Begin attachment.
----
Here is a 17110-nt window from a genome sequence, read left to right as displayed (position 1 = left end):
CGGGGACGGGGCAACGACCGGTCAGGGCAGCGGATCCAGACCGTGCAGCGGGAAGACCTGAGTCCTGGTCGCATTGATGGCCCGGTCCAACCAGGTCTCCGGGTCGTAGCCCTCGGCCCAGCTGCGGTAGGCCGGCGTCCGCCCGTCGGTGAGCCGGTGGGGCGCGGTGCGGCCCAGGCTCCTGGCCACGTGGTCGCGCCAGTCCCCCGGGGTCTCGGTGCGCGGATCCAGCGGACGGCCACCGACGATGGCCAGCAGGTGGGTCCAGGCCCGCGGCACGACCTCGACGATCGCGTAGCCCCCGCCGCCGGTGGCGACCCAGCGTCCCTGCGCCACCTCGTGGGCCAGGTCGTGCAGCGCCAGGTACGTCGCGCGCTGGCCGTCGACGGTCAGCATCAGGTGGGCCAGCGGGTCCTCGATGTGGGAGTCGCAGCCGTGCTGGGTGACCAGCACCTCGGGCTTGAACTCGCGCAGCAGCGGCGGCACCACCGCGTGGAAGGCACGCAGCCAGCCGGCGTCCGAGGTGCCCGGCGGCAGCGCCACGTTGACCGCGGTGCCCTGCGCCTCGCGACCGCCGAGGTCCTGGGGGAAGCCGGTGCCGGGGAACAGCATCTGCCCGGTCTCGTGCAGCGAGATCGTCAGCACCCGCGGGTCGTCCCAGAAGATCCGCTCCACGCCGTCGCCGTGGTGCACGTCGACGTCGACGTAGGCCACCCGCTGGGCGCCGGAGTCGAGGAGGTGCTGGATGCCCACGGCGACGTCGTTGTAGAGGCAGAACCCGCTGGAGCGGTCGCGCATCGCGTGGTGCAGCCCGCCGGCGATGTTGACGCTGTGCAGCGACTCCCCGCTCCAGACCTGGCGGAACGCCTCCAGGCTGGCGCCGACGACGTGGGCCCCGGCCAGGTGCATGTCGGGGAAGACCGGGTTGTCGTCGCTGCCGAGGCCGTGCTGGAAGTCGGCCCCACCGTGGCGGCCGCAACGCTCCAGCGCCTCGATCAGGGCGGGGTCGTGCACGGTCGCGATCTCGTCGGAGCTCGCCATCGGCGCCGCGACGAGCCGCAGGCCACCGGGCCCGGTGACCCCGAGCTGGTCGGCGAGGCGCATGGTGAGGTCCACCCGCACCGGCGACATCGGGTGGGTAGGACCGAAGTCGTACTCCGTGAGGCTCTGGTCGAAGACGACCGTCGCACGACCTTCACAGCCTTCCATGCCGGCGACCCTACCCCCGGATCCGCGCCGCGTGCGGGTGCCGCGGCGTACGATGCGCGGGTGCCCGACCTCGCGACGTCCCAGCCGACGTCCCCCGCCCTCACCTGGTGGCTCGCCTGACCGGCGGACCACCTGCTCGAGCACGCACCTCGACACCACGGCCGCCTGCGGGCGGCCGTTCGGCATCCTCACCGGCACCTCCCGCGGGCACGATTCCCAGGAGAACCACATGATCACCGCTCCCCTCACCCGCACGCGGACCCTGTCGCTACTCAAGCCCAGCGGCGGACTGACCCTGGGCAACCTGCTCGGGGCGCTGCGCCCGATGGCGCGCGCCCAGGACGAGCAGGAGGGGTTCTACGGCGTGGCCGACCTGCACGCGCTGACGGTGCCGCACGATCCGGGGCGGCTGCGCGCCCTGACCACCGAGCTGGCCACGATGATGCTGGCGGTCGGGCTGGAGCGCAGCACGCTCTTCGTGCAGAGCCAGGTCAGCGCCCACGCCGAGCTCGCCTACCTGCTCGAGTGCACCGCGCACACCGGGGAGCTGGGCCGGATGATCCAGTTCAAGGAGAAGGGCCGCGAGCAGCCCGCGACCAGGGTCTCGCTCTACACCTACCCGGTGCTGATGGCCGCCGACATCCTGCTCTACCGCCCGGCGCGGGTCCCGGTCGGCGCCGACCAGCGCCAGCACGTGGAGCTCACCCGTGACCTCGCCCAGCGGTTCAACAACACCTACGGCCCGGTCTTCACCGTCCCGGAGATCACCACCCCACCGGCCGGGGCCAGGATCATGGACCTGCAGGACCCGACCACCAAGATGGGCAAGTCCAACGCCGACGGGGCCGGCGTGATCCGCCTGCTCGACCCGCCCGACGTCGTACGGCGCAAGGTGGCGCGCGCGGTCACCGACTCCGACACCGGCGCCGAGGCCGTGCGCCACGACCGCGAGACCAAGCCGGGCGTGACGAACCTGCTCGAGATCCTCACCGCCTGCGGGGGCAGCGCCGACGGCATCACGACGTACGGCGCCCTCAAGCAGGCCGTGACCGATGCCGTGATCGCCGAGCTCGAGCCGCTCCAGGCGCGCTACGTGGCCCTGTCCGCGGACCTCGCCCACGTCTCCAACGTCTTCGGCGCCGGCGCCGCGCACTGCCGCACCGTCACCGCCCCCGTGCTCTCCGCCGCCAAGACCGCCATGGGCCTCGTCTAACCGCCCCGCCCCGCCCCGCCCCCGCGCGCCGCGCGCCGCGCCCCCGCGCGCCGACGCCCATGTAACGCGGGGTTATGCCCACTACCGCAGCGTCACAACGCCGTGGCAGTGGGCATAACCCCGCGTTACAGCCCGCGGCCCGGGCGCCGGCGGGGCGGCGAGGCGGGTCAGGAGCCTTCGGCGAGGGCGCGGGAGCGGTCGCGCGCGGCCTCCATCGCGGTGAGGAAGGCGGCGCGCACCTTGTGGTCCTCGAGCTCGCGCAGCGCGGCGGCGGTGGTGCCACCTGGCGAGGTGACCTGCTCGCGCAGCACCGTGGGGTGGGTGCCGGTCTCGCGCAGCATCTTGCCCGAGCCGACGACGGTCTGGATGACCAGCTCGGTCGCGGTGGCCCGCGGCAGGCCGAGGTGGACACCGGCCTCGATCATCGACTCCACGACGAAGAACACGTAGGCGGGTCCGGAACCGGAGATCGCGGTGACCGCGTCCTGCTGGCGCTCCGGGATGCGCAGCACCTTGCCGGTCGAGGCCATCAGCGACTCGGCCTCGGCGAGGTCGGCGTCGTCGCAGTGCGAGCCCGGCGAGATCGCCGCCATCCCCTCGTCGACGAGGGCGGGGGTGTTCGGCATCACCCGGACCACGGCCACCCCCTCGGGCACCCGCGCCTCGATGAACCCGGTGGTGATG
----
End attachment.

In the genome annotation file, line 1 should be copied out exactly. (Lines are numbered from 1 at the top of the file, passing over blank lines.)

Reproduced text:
Here is a 17110-nt window from a genome sequence, read left to right as displayed (position 1 = left end):